Needless to say, herb bennets are one of the weeds with flowers that you really don’t want growing nearby. However, some people use herb bennet leaves and roots as a spice for soup.
These weeds love shady areas, as they often live in woods, hedgebanks, and under scrub. They also require nutrient-rich soil to thrive and a decent amount of water in a well-draining area. Herb bennets are self-fertile and like just about any range of soil pH. These plants live in USDA zones 5 – 9.
Scientific name: Geranium robertianum
Herb Robert produces bright pink flowers in wooded areas during the spring and summer. Its leaves and stems are naturally green. But if this plant has too much access to the sun, it turns red and develops dark spots.
As its name implies, Herb Robert is more than a weed; it’s an herb that people use as an antiseptic and insect repellent. Although funguses can sometimes plague this plant, overall, it’s a hardy species that can outlive many other plants around it.
Herb Roberts grow as tall as 20 inches when they’re in moist and darkly lit conditions. They often sprout between cracks in rocks and produce small red fruits.
These herbs thrive in nitrogen-rich soil but die if they’re in a wet area for too long. Herb Robert grows in USDA zones 5 – 9.
Scientific name: Datura stramonium
Jimsonweed is in the nightshade family with a fragrant trumpet-shaped flower on each of its forked branches. The colors of its petals range from white to cream to violet. Perhaps unsurprisingly for those familiar with nightshades, this weed’s flowers open at night.
You can find Jimsonweed growing along roads and in feces-ridden pastures in just about any part of the world with a warm climate. It also goes well growing around landfills.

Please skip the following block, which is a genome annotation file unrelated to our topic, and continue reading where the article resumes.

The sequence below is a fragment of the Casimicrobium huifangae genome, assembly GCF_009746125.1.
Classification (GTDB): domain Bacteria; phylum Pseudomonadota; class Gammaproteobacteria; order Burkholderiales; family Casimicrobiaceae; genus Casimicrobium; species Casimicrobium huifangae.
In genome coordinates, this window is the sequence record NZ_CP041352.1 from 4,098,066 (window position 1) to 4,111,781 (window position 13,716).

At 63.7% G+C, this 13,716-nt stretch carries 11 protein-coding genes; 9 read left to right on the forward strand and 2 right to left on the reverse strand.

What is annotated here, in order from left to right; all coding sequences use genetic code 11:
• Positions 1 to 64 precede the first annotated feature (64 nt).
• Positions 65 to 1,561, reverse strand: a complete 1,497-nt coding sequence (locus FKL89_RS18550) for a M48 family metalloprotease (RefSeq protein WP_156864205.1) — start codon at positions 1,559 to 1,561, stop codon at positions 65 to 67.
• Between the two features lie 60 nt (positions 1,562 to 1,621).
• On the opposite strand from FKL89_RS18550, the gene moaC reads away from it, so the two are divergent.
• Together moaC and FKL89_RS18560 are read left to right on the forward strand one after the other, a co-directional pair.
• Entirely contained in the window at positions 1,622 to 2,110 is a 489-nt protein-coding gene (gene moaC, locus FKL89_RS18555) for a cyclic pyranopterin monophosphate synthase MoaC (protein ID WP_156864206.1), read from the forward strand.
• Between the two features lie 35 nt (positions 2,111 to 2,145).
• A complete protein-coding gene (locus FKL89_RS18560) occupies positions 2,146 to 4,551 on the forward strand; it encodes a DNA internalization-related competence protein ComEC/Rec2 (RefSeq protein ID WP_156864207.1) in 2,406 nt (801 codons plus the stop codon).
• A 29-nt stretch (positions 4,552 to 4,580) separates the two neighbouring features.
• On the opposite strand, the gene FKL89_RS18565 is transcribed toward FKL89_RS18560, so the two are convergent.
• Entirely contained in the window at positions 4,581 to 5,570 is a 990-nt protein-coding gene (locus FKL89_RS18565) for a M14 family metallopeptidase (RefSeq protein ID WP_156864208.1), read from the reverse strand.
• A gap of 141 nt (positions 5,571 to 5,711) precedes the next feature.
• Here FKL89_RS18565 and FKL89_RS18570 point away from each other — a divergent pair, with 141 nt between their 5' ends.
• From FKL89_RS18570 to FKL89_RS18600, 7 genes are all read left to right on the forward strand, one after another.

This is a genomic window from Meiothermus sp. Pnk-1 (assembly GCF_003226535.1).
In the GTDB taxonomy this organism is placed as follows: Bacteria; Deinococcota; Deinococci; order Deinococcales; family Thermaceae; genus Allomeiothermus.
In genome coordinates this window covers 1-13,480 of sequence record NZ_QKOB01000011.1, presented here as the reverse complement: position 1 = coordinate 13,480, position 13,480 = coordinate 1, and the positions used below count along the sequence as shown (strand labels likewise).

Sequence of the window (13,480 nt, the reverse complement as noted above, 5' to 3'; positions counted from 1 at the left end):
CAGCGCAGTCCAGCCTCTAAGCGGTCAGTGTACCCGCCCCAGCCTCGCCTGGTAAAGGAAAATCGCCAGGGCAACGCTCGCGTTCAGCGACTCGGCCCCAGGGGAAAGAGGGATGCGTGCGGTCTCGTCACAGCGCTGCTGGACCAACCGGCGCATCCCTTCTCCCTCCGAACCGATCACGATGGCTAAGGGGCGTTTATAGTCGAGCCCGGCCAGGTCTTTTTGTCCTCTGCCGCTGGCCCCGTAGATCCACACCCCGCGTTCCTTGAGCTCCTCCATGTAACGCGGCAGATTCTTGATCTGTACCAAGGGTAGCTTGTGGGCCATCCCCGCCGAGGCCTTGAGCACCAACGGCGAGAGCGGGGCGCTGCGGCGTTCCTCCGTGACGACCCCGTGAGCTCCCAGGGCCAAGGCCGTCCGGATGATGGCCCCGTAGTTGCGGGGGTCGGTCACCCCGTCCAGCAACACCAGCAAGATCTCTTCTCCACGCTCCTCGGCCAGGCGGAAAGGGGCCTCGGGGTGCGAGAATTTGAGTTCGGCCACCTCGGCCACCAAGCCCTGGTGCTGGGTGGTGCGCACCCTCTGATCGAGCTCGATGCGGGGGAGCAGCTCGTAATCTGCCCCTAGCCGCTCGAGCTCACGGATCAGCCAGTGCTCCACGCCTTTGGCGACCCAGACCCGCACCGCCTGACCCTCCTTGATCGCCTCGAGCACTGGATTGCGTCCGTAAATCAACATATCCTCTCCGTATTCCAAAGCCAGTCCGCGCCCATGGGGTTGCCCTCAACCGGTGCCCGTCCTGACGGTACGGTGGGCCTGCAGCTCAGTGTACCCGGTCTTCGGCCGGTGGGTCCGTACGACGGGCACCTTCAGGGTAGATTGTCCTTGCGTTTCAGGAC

Jimsonweed contains poisonous properties, although people consume it for its psychoactive properties. It has the greatest amount of toxin before flowering; after that time, it becomes relatively safer.
Sunny and partly shaded areas are ideal for Jimsonweed. It can grow in most soil types, including calcareous and clay loam, but it prefers earth that remains dry. Jimsonweed grows in USDA zones 6 – 9.
Scientific name: Ficaria verna
Lesser Celandine is in the buttercup family. So, it has glossy yellow petals and a star-shaped design. Each flower contains 8 – 12 petals. Its leaves also have a shiny appearance with a heart-like shape that sits on long stalks.
The low-growing lesser celandine flowers from January to April, but its leafy greens appear in the fall and winter. You can find it in gardens, woodlands, and grasslands. Damp areas are paramount to this weed. So, it also congregates along stream banks and ditches.
Unlike many weeds, lesser celandine has specific growing requirements. It doesn’t do well in dry areas, requires shade, and needs basic to alkaline soil.
Lesser celandine is a fast-growing plant, thanks to its underground runners and tubers. Therefore, it’s quick to invade garden edges and the shaded areas your plants provide. Lesser celandine grows in USDA zones 4 – 8.
Scientific name: Erigeron canadensis
Marestail, or horseweed, is an annual weed that grows in an erect fashion. It gets its name because it has a single central stem where leaves grow out of, forming a bushy “tail” of up to seven feet high.
Several flowers emerge on the branches at the top of this plant during the late spring. Its small, white flowers house thousands of minuscule seeds that’ll disperse through wind and the end of the season.
Although many horseweed plants die after dispersing their seeds, over half manage to survive the winter. Seeds usually sprout quickly versus having dozens of years of longevity like some other weeds.